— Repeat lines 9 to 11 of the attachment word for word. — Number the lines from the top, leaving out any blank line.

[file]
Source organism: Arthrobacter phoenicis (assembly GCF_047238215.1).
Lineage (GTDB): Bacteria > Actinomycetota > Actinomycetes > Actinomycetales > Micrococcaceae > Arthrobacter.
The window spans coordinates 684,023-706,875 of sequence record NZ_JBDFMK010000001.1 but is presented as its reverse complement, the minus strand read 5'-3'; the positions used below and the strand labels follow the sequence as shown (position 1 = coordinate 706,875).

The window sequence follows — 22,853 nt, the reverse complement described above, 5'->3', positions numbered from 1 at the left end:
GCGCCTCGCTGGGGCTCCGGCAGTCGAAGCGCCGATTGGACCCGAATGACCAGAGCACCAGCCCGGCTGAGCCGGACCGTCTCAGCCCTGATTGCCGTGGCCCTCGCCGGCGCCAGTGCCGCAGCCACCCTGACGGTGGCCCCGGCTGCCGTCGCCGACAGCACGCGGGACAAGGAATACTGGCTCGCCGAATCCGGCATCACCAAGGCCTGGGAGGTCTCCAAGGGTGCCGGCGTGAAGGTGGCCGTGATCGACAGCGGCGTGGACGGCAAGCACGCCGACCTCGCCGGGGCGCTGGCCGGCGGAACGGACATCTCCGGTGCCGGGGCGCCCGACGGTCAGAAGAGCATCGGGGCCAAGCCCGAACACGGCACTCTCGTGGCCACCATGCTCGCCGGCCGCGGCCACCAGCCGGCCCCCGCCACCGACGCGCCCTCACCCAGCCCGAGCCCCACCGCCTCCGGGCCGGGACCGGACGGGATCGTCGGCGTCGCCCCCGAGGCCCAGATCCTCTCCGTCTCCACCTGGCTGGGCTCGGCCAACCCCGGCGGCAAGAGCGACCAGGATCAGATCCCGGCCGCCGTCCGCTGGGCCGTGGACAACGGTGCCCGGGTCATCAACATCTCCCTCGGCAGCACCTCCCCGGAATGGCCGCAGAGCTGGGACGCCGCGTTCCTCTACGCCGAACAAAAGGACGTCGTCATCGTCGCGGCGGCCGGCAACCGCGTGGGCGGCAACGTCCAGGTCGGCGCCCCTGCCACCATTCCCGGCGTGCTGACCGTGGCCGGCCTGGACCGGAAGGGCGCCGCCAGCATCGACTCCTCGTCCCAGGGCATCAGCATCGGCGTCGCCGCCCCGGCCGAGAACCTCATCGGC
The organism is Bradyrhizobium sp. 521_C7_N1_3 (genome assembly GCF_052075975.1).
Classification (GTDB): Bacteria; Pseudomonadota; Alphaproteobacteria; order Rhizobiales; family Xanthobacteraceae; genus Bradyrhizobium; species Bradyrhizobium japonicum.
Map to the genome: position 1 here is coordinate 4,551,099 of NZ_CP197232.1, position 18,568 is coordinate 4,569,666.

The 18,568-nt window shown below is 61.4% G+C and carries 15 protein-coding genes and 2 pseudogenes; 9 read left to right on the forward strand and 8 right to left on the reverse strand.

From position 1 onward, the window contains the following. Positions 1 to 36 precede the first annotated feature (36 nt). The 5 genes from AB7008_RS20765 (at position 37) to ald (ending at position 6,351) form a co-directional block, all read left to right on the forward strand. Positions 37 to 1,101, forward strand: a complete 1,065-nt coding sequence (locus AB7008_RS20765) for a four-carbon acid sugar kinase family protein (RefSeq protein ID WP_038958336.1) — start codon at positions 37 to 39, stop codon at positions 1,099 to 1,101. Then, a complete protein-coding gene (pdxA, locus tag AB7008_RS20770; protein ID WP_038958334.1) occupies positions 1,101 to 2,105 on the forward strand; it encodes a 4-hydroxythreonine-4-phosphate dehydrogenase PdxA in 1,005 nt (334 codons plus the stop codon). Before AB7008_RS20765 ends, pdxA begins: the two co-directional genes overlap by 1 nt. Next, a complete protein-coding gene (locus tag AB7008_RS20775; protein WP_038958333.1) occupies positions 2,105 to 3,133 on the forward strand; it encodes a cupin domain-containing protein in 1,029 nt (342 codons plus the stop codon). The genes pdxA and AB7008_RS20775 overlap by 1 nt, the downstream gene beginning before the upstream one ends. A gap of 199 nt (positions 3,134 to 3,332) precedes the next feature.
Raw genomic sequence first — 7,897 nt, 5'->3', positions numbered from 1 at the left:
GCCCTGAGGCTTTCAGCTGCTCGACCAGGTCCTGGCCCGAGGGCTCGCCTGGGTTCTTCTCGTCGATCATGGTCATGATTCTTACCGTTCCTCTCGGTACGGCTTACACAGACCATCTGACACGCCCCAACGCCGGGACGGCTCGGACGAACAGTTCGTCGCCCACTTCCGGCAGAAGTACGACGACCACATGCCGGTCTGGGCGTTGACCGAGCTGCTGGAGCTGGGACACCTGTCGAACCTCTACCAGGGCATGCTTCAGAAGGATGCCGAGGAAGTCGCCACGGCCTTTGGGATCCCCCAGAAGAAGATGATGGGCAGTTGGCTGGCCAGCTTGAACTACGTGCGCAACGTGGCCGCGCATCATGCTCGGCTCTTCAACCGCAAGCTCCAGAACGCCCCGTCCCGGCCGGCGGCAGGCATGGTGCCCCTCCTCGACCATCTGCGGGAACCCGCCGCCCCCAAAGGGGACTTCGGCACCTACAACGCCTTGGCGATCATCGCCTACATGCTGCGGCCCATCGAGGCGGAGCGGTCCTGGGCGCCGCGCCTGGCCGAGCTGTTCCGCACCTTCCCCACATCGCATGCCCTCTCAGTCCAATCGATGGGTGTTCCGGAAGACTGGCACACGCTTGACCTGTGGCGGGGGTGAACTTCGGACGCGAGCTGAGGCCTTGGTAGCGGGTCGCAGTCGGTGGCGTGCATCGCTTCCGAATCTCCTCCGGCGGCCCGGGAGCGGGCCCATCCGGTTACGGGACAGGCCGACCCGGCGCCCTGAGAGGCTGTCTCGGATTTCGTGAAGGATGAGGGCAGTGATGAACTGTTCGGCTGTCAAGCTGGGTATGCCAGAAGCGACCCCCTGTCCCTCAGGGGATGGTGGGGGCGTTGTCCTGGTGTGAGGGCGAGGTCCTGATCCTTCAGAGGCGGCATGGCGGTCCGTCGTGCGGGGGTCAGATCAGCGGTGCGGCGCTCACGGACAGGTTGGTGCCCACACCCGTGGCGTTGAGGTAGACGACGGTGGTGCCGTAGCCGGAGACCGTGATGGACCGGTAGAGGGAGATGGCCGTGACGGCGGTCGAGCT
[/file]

The 18,568-nt window shown below is 61.4% G+C and carries 15 protein-coding genes and 2 pseudogenes; 9 read left to right on the forward strand and 8 right to left on the reverse strand.

From position 1 onward, the window contains the following. Positions 1 to 36 precede the first annotated feature (36 nt). The 5 genes from AB7008_RS20765 (at position 37) to ald (ending at position 6,351) form a co-directional block, all read left to right on the forward strand. Positions 37 to 1,101, forward strand: a complete 1,065-nt coding sequence (locus AB7008_RS20765) for a four-carbon acid sugar kinase family protein (RefSeq protein ID WP_038958336.1) — start codon at positions 37 to 39, stop codon at positions 1,099 to 1,101. Then, a complete protein-coding gene (pdxA, locus tag AB7008_RS20770; protein ID WP_038958334.1) occupies positions 1,101 to 2,105 on the forward strand; it encodes a 4-hydroxythreonine-4-phosphate dehydrogenase PdxA in 1,005 nt (334 codons plus the stop codon). Before AB7008_RS20765 ends, pdxA begins: the two co-directional genes overlap by 1 nt. Next, a complete protein-coding gene (locus tag AB7008_RS20775; protein WP_038958333.1) occupies positions 2,105 to 3,133 on the forward strand; it encodes a cupin domain-containing protein in 1,029 nt (342 codons plus the stop codon). The genes pdxA and AB7008_RS20775 overlap by 1 nt, the downstream gene beginning before the upstream one ends. A gap of 199 nt (positions 3,134 to 3,332) precedes the next feature.
Raw genomic sequence first — 7,897 nt, 5'->3', positions numbered from 1 at the left: